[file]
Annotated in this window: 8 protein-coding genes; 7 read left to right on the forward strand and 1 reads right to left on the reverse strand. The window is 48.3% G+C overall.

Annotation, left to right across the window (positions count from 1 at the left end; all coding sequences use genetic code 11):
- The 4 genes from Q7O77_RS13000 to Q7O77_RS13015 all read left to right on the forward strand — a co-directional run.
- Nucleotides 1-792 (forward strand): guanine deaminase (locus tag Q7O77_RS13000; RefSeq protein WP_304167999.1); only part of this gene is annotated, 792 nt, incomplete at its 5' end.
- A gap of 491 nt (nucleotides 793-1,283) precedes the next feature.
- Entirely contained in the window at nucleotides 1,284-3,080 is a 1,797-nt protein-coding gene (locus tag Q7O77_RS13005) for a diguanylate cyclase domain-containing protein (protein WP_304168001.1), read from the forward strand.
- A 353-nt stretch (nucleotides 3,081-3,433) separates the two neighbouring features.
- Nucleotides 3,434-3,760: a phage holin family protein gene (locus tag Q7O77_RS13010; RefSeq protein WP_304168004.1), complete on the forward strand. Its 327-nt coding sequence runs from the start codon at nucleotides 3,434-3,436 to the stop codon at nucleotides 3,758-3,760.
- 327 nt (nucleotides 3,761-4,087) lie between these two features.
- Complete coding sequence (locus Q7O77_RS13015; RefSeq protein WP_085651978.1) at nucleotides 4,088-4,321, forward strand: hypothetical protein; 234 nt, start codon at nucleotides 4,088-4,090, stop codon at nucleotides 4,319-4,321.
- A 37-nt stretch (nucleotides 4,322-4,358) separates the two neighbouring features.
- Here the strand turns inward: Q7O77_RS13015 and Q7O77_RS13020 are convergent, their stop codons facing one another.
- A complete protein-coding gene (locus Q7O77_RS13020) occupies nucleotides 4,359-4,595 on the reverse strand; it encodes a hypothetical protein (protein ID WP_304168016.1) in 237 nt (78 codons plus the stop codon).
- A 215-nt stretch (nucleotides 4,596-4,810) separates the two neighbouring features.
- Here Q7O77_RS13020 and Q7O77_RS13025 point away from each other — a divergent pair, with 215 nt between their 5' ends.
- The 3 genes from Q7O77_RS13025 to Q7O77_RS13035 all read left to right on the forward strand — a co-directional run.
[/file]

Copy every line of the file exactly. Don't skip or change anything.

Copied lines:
Annotated in this window: 8 protein-coding genes; 7 read left to right on the forward strand and 1 reads right to left on the reverse strand. The window is 48.3% G+C overall.

Annotation, left to right across the window (positions count from 1 at the left end; all coding sequences use genetic code 11):
- The 4 genes from Q7O77_RS13000 to Q7O77_RS13015 all read left to right on the forward strand — a co-directional run.
- Nucleotides 1-792 (forward strand): guanine deaminase (locus tag Q7O77_RS13000; RefSeq protein WP_304167999.1); only part of this gene is annotated, 792 nt, incomplete at its 5' end.
- A gap of 491 nt (nucleotides 793-1,283) precedes the next feature.
- Entirely contained in the window at nucleotides 1,284-3,080 is a 1,797-nt protein-coding gene (locus tag Q7O77_RS13005) for a diguanylate cyclase domain-containing protein (protein WP_304168001.1), read from the forward strand.
- A 353-nt stretch (nucleotides 3,081-3,433) separates the two neighbouring features.
- Nucleotides 3,434-3,760: a phage holin family protein gene (locus tag Q7O77_RS13010; RefSeq protein WP_304168004.1), complete on the forward strand. Its 327-nt coding sequence runs from the start codon at nucleotides 3,434-3,436 to the stop codon at nucleotides 3,758-3,760.
- 327 nt (nucleotides 3,761-4,087) lie between these two features.
- Complete coding sequence (locus Q7O77_RS13015; RefSeq protein WP_085651978.1) at nucleotides 4,088-4,321, forward strand: hypothetical protein; 234 nt, start codon at nucleotides 4,088-4,090, stop codon at nucleotides 4,319-4,321.
- A 37-nt stretch (nucleotides 4,322-4,358) separates the two neighbouring features.
- Here the strand turns inward: Q7O77_RS13015 and Q7O77_RS13020 are convergent, their stop codons facing one another.
- A complete protein-coding gene (locus Q7O77_RS13020) occupies nucleotides 4,359-4,595 on the reverse strand; it encodes a hypothetical protein (protein ID WP_304168016.1) in 237 nt (78 codons plus the stop codon).
- A 215-nt stretch (nucleotides 4,596-4,810) separates the two neighbouring features.
- Here Q7O77_RS13020 and Q7O77_RS13025 point away from each other — a divergent pair, with 215 nt between their 5' ends.
- The 3 genes from Q7O77_RS13025 to Q7O77_RS13035 all read left to right on the forward strand — a co-directional run.